Oil company Castrol slips and slides into immersion cooling
Diversification much? Datacenter energy arm part of larger $50m+ battery test center, electric vehicle lab
Castrol – the oil lubrication company – is planning to build development and test facilities for datacenter immersion cooling technology at its UK HQ to support validation programs for its products, and customers.
While many will associate Castrol with car engine oil, the company has now turned its thermal management nous to producing immersion cooling fluids for IT equipment in partnership with Submer, as detailed earlier this year.
The company, a subsidiary of BP, said it plans to build the facility at its global headquarters in Pangbourne, UK, as part of BP's recent announcement that it would invest up to £50 million ($56 million) to create a global battery test center and analytical laboratory for electric vehicles at the same site.
A spokesperson for Castrol told us the facility was expected to be operational at the same time as the BP battery test center, which is scheduled for the end of 2024.
The purpose of the test facilities is to help Castrol's engineers develop specialized immersion fluid technologies for datacenters and IT/communications infrastructure, but also methods to capture and reuse heat from datacenter operations to further increase operational efficiency.
"Immersion cooled datacenters could bring huge gains in performance and big reductions in energy wasted in cooling," said Rebecca Yates, BP's Technology Vice President for advanced mobility and industrial products.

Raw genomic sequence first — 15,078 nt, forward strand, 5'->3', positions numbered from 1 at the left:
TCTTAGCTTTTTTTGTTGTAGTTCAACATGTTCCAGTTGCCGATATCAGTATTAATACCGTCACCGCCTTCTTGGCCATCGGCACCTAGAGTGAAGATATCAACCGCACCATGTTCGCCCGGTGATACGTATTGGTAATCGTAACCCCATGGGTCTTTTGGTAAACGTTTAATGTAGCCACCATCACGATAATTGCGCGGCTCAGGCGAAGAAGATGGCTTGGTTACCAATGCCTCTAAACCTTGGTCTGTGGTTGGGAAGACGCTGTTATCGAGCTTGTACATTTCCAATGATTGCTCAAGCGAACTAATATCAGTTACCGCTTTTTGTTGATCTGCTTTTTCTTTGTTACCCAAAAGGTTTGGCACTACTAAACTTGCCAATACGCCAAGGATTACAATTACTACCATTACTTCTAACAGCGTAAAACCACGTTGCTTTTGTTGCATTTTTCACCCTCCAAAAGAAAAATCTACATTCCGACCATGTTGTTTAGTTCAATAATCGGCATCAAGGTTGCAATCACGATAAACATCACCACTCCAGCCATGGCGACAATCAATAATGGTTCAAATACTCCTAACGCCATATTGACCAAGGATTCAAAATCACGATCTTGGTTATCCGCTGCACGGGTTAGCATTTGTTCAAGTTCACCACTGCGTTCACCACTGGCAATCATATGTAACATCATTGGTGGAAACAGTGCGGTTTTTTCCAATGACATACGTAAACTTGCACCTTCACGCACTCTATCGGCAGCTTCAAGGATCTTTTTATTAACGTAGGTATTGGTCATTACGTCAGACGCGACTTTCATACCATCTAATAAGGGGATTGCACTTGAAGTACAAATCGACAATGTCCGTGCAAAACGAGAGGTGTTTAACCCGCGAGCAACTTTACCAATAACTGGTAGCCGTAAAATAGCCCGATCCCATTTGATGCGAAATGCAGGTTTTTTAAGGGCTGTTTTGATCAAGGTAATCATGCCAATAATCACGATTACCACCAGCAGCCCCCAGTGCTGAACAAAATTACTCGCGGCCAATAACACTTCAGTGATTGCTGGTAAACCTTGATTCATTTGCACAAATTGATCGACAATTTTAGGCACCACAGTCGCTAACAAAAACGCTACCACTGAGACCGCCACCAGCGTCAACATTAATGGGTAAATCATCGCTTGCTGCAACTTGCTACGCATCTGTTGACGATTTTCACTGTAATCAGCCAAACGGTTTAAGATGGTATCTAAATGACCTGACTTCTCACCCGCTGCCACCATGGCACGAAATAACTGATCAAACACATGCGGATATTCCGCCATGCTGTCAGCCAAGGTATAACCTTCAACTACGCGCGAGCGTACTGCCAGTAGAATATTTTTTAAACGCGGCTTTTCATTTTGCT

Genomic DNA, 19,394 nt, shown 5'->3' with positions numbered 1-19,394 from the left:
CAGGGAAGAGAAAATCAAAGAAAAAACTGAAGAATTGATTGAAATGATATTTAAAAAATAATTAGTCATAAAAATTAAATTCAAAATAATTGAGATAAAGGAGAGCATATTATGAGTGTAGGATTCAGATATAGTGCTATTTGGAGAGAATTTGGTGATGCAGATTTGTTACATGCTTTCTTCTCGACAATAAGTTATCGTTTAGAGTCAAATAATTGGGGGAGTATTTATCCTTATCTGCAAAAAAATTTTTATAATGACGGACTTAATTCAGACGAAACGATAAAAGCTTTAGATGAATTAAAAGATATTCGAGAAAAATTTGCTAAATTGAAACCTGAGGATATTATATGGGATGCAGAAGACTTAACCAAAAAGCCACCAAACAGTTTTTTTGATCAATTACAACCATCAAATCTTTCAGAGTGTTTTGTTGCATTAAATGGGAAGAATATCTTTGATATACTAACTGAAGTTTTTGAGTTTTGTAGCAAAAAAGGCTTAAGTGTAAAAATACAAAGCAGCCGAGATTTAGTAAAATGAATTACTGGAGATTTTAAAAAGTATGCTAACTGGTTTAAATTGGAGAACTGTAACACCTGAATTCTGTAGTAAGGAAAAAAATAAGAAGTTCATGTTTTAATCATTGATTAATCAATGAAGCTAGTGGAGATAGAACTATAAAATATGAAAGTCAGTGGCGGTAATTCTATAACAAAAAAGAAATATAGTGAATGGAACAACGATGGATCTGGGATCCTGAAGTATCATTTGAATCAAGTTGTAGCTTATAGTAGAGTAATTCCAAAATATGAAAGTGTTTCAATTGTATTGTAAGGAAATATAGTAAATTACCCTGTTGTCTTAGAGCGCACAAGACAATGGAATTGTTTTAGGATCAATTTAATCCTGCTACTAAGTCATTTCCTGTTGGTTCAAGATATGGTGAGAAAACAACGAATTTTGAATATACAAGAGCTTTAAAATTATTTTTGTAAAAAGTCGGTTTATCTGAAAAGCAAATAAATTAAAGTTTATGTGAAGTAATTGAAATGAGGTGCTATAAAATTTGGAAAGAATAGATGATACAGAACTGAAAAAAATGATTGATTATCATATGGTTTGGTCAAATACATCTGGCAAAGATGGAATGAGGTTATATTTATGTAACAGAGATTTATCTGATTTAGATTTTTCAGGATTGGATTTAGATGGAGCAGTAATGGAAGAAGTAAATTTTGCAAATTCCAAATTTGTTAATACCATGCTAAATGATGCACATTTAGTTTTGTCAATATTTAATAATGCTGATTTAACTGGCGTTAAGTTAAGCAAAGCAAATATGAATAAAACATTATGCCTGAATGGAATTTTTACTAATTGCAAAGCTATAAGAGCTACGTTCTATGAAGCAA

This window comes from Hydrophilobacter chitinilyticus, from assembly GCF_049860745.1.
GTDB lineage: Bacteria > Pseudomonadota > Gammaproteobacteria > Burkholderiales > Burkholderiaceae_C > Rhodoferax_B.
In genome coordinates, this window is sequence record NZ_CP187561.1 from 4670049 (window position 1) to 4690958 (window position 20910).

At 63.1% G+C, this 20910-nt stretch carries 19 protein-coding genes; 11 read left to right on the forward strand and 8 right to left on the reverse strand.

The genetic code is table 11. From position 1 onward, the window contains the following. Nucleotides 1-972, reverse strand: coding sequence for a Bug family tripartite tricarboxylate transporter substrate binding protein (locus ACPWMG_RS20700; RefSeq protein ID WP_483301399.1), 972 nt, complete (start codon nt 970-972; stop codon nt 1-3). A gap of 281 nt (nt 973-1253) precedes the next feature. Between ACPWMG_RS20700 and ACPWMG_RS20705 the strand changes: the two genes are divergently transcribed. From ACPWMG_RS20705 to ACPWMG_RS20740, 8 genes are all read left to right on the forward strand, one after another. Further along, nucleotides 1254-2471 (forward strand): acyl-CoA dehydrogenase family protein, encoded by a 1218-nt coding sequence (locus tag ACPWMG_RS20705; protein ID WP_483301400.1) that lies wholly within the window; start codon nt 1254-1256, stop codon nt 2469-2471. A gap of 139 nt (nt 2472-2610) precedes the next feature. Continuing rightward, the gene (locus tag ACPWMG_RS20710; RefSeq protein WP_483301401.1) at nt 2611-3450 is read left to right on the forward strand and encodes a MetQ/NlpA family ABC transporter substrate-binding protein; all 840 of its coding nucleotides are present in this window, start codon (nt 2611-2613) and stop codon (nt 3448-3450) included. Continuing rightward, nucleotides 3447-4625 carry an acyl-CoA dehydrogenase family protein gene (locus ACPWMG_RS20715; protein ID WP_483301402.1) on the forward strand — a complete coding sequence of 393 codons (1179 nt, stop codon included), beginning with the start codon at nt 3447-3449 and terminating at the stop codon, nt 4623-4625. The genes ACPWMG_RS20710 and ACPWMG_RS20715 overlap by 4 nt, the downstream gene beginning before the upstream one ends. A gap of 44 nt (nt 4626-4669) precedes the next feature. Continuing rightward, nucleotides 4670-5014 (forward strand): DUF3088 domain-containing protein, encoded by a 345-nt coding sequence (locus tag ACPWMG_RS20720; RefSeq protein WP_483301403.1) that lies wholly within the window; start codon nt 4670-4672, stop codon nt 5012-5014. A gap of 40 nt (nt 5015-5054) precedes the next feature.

Immersion cooling typically requires so-called dielectric fluids that, unlike water, conduct heat but not electricity.
The facility will also support test and validation programs for customers and partners, the first of which is Submer. The site will see the installation of SmartPod and MicroPod tank systems from Submer, which have been adapted for testing new fluids and new server equipment, according to Castrol.
Elsewhere, French-owned cloud and bit barn provider OVHcloud detailed how it has developed its own cooling technology using a mix of water and immersion systems.
- Intel takes deep dive into immersion cooling with GRC
- Is a lack of standards holding immersion cooling back?
- Castrol, Submer shift gears to datacenter immersion cooling
- Immersion cooling no longer reserved for the hyperscalers, HPC
The Hybrid Immersion Liquid Cooling technique is comprised of a direct-to-chip water cooling system combined with a passive single-phase immersion cooling system, OVHcloud detailed in a blog posting.
It passes water through heatsinks attached to CPUs and GPUs in a similar system to that currently used in all OVHcloud servers. This is connected by a proprietary serpentine convection coil to a pumping substation and a dry cooler to evacuate heat outside the datacenter.
For the immersion cooling, the fluid is held in a tank and cools all the server components rather than just CPUs and GPUs.
Another part of Hybrid Immersion Liquid Cooling is a new passive rack design with no pumps nor fans, so no power is used for cooling purposes at the rack level, with the result that power consumption for cooling infrastructure at the datacenter is reduced by at least 20 percent compared to the existing water cooling system, according to OVHcloud. ®